For most of my nearly 42 years, I have called Halifax home. I had lived long enough in Ottawa and Toronto to have collected postal mail, and spent time living out of a suitcase on extended work stays in St. John’s and Philadelphia. But on each of those occassions I knew I was coming back to Halifax at some point in the not too distant future. That’s not the case for this one. My wife and I are packing up our home and with exciting opportunities and adventures ahead, I will be saying goodbye to Halifax and hello to somewhere I never would have dreamed I’d be heading – Saskatoon, Saskatchewan.
And yes, I am fully aware of how cold it gets there in the winter.
When an opportunity presented itself to continue my career at the College of Medicine at the University of Saskatchewan, my first stop was to read Saskatoon’s Wikipedia page to start some rapid research. All I knew of Saskatchewan was its stereotypes – lots of wheat, Corner Gas jokes, “the easiest province to draw”, Roughriders!, and the cold. Even as I embark on this adventure, I don’t really know that much about my new home. I’ve spent a scant five days in Saskatoon. It made a very favourable first impression, but there’s lots to learn and experience and that’s part of what has me excited about this move.
The decision wasn’t easy. I’m pretty attached to Halifax. Mom and Dad live about a 25 minute drive away. My wife’s brother, his wife and their two awesome kids live even closer. Walks along the harbour with the salt air and the sound of foghorns have always been to me what a walk in the snow was for the first Trudeau. And between the Carleton (music), Stillwell (beer), Bishop’s Cellar (wine), Tom’s or Bearly’s (requisite dive bars where I use “dive” in only it’s most flattering connotations), Pete’s (fancy-pants grocery story) and the new Central Library, everything I need is within walking distance in a neighbourhood I love passionately. I love Halifax, but I am ready to throw myself into my new hometown without hesitation.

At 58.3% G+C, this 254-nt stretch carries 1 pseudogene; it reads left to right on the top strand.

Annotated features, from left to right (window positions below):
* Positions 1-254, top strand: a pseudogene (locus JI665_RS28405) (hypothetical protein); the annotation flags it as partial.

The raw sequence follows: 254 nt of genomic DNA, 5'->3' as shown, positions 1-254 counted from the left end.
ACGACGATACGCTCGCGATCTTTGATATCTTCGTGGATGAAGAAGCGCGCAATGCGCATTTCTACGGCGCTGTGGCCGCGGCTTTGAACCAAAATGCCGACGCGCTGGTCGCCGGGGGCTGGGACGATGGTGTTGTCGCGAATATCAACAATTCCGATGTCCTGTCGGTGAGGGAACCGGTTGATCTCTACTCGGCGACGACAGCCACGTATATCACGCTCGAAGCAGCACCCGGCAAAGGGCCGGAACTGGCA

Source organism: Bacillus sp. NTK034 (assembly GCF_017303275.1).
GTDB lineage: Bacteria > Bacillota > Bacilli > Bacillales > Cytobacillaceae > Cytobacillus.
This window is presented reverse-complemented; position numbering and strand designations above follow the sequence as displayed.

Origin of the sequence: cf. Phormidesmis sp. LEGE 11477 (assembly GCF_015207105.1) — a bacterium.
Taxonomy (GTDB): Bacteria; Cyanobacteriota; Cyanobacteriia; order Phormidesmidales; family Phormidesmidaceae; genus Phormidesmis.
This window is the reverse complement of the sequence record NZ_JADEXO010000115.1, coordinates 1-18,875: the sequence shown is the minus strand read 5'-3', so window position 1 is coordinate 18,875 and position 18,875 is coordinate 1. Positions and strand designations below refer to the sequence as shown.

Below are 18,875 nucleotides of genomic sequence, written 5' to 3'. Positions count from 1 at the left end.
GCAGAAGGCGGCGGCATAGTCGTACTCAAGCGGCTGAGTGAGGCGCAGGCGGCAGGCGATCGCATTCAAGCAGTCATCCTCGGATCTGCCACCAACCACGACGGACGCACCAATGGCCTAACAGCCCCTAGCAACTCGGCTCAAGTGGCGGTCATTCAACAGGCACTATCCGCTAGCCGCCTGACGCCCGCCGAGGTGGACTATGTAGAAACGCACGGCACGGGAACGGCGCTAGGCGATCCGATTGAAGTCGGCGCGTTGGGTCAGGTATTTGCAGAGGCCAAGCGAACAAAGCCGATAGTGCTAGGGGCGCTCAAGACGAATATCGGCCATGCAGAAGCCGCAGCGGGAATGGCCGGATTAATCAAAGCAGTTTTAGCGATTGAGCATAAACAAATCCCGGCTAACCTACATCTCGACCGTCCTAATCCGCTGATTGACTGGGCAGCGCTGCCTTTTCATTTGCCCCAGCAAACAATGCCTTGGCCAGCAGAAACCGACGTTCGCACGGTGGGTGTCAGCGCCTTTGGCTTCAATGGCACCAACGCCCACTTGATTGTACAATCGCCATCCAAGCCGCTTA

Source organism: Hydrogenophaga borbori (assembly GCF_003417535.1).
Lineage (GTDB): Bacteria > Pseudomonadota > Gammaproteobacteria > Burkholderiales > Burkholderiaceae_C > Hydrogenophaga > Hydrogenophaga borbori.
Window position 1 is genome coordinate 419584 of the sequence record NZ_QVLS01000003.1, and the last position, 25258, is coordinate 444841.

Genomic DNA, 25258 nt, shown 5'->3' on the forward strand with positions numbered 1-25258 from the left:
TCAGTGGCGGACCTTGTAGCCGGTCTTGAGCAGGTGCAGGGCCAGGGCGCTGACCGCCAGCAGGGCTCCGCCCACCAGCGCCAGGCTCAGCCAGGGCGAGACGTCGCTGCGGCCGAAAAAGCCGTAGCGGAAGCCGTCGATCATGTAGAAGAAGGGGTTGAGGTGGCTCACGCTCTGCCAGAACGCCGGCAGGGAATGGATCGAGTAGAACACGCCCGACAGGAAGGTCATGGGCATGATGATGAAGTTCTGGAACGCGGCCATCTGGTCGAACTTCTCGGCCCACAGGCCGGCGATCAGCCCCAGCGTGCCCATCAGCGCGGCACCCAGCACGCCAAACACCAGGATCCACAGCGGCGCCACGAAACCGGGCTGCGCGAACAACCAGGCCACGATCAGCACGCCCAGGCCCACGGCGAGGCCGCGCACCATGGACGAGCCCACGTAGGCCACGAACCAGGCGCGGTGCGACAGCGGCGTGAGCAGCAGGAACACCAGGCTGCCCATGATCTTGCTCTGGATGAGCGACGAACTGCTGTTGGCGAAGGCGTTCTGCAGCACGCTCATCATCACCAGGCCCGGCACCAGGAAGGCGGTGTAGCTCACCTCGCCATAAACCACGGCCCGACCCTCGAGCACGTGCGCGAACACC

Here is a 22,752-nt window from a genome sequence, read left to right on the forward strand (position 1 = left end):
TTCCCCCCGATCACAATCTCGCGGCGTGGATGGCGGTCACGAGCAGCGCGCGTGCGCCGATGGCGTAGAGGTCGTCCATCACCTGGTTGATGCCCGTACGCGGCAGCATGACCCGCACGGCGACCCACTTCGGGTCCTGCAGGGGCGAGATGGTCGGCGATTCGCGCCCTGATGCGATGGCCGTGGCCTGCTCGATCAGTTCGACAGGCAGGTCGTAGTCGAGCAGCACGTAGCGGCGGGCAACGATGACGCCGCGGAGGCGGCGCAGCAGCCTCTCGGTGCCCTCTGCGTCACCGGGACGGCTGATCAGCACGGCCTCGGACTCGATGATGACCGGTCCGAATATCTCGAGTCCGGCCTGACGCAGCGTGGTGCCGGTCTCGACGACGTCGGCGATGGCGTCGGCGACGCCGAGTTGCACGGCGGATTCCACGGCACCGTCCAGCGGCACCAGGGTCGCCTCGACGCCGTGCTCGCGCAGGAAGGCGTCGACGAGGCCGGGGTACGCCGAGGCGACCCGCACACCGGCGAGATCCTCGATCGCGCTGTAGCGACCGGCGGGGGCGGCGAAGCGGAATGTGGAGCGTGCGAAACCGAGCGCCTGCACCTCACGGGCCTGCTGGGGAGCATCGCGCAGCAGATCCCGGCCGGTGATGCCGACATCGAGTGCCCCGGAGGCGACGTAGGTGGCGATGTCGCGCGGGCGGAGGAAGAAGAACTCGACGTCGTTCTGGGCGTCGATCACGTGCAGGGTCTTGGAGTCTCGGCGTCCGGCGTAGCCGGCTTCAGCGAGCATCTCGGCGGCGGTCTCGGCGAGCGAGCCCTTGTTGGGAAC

A part of the impetus for this move is the adventure of living somewhere new with the woman I love. This is going to be a major life adventure and I’m looking forward to being able to experience being a Canadian in a different part of this vast, beautiful, amazing country of ours.
A friend of mine told me that I’d always remember the point in time that I made up my mind to move away. I’m not sure if that’s true for me, but I know when I realized the decision had been made and there was no turning back. It was a Sunday a bit more than a month ago, 4:30am in the morning, and my wife and I were getting out of a cab at the airport in Saskatoon to head back to Halifax having spent three days meeting people and feeling out our possible new home town. As I got out of the cab, a Joel Plaskett song was playing over the airport speakers at the drop off point. It was the track, “On a Dime”, a great rollicking song. I love that song and hear it as the internal struggle between the pull of history and pushing forward toward an unknown future. As I got my bag and started to walk into the terminal, the song was in the chorus:
Oh the good times we had / I remember them, lads
We could take any turn on a dime
Quit reminding me, girl / It’s a ragged old world
Cause I don’t want to leave it behind / No, I don’t want to leave it behind
It is true. I don’t want to leave it behind. But I have to. The wanderer and explorer in me will always need to seek new experiences and challenges. So with that song in my ears, and tears forming in my eyes, I headed into the terminal, onward toward the gate, to fly home to Halifax for the last time. My mind was made up. A new job. A new hometown. Life heading in a new direction.
So, hello Saskatoon. Can’t wait to get better acquainted with you in April.